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You don't know Mitt

A handy cheat sheet to help you get to know the Republican nominee

Photo: Evan Meyer, License: N/A

Evan Meyer

In addition to being worth anywhere from $85 to $264 million, according to tax documents filed with the Federal Elections Commission, the Romneys report that they own between $500,000 and $1 million worth of gold and horses.

Romney knows how to keep his money safe! Over the years, the Los Angeles Times has reported, he's stashed millions of it safely away in shell companies in Bermuda, funds in the Cayman Islands and Swiss bank accounts.

He's a man's man: 69.4 percent of Romney's campaign contributions have come from men, who've given $50,253,149 so far; women, by comparison, have contributed $22,169,048 to his campaign.

$75,380,575: Amount Romney's campaign has raised as of Feb. 29, 2012 (source: Federal Elections Commission).

$516,351: Amount raised in money from Political Action Committees as of Feb. 29, 2012.

$43,220,600: Amount super PAC Restore Our Future has raised to propel Romney's campaign forward as of Feb. 29, 2012. (Super PACs can't raise money directly for a campaign, they raise money for their own cause … and in Restore Our Future's case that cause is getting Mitt Romney elected.)

$6,652,859: Amount raised from individual Florida donors as of Feb. 29, 2012.

Florida zip code from which Romney has received the most donations: 33480, Palm Beach, for the win, contributing $605,196 to his campaign so far.

$80,455: Amount raised from individual donors in Orlando.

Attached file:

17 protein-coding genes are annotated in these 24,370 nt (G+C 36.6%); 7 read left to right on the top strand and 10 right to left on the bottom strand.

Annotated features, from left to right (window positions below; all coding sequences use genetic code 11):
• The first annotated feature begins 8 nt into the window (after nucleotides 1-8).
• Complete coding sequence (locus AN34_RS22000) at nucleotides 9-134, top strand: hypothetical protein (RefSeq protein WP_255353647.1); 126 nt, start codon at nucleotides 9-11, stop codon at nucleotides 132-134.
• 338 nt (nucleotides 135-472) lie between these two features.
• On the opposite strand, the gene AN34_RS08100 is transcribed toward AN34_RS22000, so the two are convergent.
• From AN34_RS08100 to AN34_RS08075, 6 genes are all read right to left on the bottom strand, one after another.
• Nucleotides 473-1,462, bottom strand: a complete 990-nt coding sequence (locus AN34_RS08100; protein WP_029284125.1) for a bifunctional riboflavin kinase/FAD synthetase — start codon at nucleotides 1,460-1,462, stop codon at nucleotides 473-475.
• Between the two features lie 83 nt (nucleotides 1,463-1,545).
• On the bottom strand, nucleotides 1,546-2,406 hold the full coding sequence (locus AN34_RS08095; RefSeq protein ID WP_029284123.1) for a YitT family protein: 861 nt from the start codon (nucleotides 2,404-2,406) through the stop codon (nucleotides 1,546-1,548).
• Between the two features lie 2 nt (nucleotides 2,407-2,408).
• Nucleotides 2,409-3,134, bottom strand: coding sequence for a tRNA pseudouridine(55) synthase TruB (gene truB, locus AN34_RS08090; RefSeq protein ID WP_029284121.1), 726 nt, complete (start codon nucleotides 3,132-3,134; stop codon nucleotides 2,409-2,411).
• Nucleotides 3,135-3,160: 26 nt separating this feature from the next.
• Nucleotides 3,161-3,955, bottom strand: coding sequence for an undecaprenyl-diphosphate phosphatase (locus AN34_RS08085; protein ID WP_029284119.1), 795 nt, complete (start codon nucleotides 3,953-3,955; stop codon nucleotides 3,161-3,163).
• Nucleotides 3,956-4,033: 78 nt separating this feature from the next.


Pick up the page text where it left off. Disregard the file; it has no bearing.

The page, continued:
$70,275: Amount raised from individual donors in Winter Park.

$100,000: Amount Romney spent in state funds to purge computers at the end of his term in office as governor of Massachusetts in 2007, in an attempt to keep his records secret (source: Reuters).

Note for our online readers: Campaign-finance, committee and PAC data is always changing and being updated. For the most current information available on a candidate or committee, visit the Federal Election Commission website.


“Epically awkward” - That's the phrase Frank Rich uses to describe Richard Nixon, and he points out in his story that it also applies to Romney, whose robotic attempts to connect with humans has often put him in awkward positions. In December 2011, the New York Times - not known to be particularly snarky in its reporting - wrote a “guide to Mr. Romney's habits and quirks on the campaign trail,” which detailed his tendency to congratulate people for no apparent reason, make comments reminiscent of those your out-of-touch grandpa might make while trying to make small talk (“We stayed in the Courtyard hotel last night,” the Times reported that he he told a woman at a diner. “It's a LEED-certified hotel.”) and his penchant for trying to incorrectly guess people's ages, relationships and ethnicities (“Are you a French Canadian?” is a favorite, according to the Times.)

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